Our experts answer all your fertility-related questions
Fertility is a topic that most people shy away from talking about. But when it comes to burning questions that you are just too shy to ask someone face to face, we have the answers for you; answered by our expert Dr. Rajalaxmi Walavalkar, Consultant, IVF and Reproductive Surgery, Cocoon Fertility
How can a doctor find out if a male and female have fertility issues?
Standard medical textbooks define infertility as the “failure to conceive following one year of unprotected intercourse”. For young and healthy heterosexual couples having frequent intercourse, about 85% will be pregnant after one year of trying and about 93% will be pregnant after two years of trying to conceive. While this is the ‘classic’ definition of infertility, you may label yourself as infertile if there is “failure to conceive following one year of unprotected intercourse if under 35 years of age or six months if over 35.
If you fall under this category doctors can find the cause of a couple’s infertility by doing a complete fertility evaluation. This process usually begins with physical exams and health and sexual histories. If there are no obvious problems, like poorly timed intercourse or absence of ovulation, tests will be needed.
Finding the cause of infertility is often a long, complex and emotional process. It can take months for you and your doctor to complete all the needed exams and tests. So don’t be alarmed if the problem is not found right away.
For a man, doctors usually begin by testing his semen. They look at the number, shape, and movement of the sperm. Sometimes doctors also suggest testing the level of a man’s hormones.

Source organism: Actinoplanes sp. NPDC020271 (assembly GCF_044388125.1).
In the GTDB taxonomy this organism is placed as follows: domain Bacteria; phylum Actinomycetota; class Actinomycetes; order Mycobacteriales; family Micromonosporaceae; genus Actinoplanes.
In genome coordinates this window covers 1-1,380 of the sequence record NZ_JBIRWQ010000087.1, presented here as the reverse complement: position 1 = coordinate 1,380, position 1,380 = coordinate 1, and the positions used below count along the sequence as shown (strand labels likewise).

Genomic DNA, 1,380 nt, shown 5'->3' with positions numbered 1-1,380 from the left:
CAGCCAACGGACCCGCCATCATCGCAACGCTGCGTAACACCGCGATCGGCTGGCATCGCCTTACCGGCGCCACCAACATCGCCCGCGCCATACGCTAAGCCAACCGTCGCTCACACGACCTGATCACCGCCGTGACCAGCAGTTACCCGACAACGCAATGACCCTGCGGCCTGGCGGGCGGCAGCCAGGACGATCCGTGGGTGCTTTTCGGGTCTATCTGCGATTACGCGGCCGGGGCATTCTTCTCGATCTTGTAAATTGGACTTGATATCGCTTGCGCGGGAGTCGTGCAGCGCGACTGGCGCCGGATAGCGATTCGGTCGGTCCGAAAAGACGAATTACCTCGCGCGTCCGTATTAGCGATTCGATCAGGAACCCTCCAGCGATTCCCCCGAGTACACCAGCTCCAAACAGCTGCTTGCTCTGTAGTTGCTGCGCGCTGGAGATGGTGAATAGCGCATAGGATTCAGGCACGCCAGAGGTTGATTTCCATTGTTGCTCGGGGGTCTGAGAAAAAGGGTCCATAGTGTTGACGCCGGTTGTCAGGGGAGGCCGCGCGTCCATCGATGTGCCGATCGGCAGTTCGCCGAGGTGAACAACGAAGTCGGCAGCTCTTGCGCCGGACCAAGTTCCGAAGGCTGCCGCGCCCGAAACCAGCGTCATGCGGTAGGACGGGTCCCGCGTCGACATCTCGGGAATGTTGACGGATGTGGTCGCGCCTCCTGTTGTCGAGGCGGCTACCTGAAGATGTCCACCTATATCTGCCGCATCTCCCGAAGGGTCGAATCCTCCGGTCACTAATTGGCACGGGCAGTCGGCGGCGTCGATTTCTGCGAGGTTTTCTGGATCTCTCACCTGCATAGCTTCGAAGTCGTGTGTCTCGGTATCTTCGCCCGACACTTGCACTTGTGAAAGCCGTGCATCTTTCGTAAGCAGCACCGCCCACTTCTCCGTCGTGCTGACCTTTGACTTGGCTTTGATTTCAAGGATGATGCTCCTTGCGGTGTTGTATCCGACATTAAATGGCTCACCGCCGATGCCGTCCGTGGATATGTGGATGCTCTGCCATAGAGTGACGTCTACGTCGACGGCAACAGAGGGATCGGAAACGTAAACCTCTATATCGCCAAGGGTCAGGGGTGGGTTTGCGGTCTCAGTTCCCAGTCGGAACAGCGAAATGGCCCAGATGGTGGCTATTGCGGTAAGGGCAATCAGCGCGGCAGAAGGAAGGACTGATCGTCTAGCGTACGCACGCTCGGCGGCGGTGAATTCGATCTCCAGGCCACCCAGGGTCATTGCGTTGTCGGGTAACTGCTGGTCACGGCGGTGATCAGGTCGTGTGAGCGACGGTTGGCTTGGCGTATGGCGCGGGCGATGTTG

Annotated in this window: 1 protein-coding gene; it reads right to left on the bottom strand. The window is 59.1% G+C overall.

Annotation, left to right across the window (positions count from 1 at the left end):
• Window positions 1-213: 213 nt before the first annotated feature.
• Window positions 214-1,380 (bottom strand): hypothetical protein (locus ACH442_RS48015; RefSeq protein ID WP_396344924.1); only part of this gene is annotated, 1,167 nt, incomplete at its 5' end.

For a woman, the first step in testing is to find out if she is her egg reserve and whether she is ovulating each month. There are several ways to do this. A woman can track her ovulation at home by:
· Recording changes in her morning body temperature (basal body temperature) for several months
· Recording the texture of her cervical mucus for several months
· Using a home ovulation test kit (available at drug or grocery stores)
Doctors can also check if a woman is ovulating by doing blood tests and an ultrasound of the ovaries. If the woman is ovulating normally, more tests are needed to check her uterus and tubes such as:
Hysterosalpingography: In this test, doctors use x-rays to check for physical problems of the uterus and fallopian tubes. They start by injecting a special dye through the vagina into the uterus. This dye shows up on the x-ray. This allows the doctor to see if the dye moves normally through the uterus into the fallopian tubes. With these x-rays doctors can find blockages that may be causing infertility. Blockages can prevent the egg from moving from the fallopian tube to the uterus. Blockages can also keep the sperm from reaching the egg.
Laparoscopy: During this surgery doctors use a tool called a laparoscope to see inside the abdomen. The doctor makes a small cut in the lower abdomen and inserts the laparoscope. Using the laparoscope, doctors check the ovaries, fallopian tubes, and uterus for disease and physical problems. Doctors can usually find scarring and endometriosis by laparoscopy.